"The sanctions on the regime must remain in place and, in fact, should be strengthened, and not be altered," said Rep. Ileana Ros-Lehtinen, R-Fla., who chairs the House Foreign Relations Committee.
"Responsible nations must not buy into the facade the dictatorship is trying to create by announcing 'reforms' while, in reality, it's tightening its grip on its people," she said in an email.
The New York Times reported Tuesday Cuba's recent legalization of hundreds of thousands of small businesses is being accepted by some in the United States as a sign it is time to loosen the restrictions of the 50-year-old Cuban embargo.
"Maintaining this embargo, maintaining this hostility, all it does is strengthen and embolden the hard-liners. What we should be doing is helping the reformers," Carlos Saladrigas, co-chairman of the Cuba Study Group in Washington told the Times.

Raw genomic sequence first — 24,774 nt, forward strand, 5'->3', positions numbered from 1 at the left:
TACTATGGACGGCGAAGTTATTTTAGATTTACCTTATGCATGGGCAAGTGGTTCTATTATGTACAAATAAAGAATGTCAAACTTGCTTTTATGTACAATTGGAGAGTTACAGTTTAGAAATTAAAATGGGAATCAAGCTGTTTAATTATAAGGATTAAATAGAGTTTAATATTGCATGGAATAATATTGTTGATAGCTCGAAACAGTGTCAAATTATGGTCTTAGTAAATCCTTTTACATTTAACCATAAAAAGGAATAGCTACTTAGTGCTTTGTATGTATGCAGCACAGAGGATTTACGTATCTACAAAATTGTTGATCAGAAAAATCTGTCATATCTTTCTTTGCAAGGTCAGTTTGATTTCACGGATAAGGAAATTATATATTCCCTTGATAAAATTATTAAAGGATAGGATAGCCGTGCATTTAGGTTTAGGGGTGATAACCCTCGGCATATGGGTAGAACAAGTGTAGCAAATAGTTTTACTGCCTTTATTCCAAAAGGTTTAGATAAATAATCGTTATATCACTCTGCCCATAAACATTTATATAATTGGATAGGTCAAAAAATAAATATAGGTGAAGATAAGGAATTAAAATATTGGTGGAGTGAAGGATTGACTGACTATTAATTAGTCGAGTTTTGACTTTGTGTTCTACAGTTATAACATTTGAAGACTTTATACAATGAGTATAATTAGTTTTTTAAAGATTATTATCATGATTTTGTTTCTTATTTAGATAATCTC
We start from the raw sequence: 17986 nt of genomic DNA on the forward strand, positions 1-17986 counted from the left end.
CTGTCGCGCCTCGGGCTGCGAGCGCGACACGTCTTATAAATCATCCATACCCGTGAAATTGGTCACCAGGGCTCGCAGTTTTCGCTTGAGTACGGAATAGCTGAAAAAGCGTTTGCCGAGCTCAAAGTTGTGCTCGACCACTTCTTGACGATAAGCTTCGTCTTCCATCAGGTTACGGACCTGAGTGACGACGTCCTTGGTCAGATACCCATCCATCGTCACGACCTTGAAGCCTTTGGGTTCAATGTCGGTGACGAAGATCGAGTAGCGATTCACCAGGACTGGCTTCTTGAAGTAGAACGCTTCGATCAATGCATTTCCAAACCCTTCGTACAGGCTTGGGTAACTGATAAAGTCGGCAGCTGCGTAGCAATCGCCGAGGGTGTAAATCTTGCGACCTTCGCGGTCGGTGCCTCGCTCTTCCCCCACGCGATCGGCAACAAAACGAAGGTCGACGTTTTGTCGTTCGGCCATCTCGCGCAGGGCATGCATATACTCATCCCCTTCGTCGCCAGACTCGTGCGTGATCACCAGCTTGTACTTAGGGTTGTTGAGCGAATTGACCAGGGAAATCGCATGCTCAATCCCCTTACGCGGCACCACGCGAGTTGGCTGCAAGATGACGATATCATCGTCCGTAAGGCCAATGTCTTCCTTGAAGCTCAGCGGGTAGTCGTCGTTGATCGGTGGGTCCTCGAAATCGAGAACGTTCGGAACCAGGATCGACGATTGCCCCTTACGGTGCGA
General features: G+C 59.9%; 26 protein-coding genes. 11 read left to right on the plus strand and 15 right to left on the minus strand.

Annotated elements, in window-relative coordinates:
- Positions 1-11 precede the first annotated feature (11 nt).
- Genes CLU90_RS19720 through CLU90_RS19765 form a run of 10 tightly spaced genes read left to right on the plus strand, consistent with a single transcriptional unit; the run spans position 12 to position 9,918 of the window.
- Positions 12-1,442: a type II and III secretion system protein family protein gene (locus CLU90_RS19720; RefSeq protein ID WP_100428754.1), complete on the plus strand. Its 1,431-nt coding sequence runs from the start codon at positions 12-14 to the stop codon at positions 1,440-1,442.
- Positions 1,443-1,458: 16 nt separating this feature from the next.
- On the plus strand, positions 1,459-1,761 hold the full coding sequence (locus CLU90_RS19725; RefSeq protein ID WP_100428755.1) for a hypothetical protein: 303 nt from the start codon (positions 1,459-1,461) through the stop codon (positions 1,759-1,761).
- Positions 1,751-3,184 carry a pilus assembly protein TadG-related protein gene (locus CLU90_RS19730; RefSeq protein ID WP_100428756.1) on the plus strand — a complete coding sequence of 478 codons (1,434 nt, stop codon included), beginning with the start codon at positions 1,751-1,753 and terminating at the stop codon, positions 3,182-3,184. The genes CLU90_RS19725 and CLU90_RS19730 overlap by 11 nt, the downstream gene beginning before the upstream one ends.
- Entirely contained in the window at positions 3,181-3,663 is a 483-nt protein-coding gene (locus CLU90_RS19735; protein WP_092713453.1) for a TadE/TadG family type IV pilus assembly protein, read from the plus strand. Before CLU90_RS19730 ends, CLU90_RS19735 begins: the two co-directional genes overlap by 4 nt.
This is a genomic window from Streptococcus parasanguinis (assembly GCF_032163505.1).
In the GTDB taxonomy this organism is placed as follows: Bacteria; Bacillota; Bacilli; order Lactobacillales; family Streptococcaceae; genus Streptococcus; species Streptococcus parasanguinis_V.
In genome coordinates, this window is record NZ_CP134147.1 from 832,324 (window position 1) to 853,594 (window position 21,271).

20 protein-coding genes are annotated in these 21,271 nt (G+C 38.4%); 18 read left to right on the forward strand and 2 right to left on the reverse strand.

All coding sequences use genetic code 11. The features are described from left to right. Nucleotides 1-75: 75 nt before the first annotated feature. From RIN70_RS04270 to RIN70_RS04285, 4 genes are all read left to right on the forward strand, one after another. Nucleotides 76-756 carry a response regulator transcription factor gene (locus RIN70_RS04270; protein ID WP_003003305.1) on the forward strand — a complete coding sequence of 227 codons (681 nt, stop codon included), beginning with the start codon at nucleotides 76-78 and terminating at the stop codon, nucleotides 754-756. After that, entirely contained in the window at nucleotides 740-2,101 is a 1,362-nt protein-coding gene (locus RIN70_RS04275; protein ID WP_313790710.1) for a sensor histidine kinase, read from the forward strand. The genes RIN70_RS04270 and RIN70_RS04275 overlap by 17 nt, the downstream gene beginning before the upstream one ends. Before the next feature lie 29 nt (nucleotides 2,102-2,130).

While Cuba has made incremental, if debatable policy improvements, President Barack Obama loosened travel and remittances restrictions for Cuban Americans in 2009.
He cannot lift the embargo without Cuba committing itself to democratic reforms, as spelled out in the 1992 Cuban Democracy Act and the 1996 Helms-Burton Act, which mandate the embargo stays until a democratically elected government is in place in Havana.
But he can make a few adjustments, loosening travel and business restrictions further, the Times said.
For example, U.S. medical supplies are allowed to go to Cuba, but many companies refuse to send supplies because the law requires them to send a representative to the island to make sure the medicine is not used for making weapons.
"The Treasury Department is asking me, in a children's hospital, if I use, for example, catheters for military uses -- chemical, nuclear or biological," Dr. Eugenio Selman, director of Havana's William Soler Pediatric Cardiology Center, said.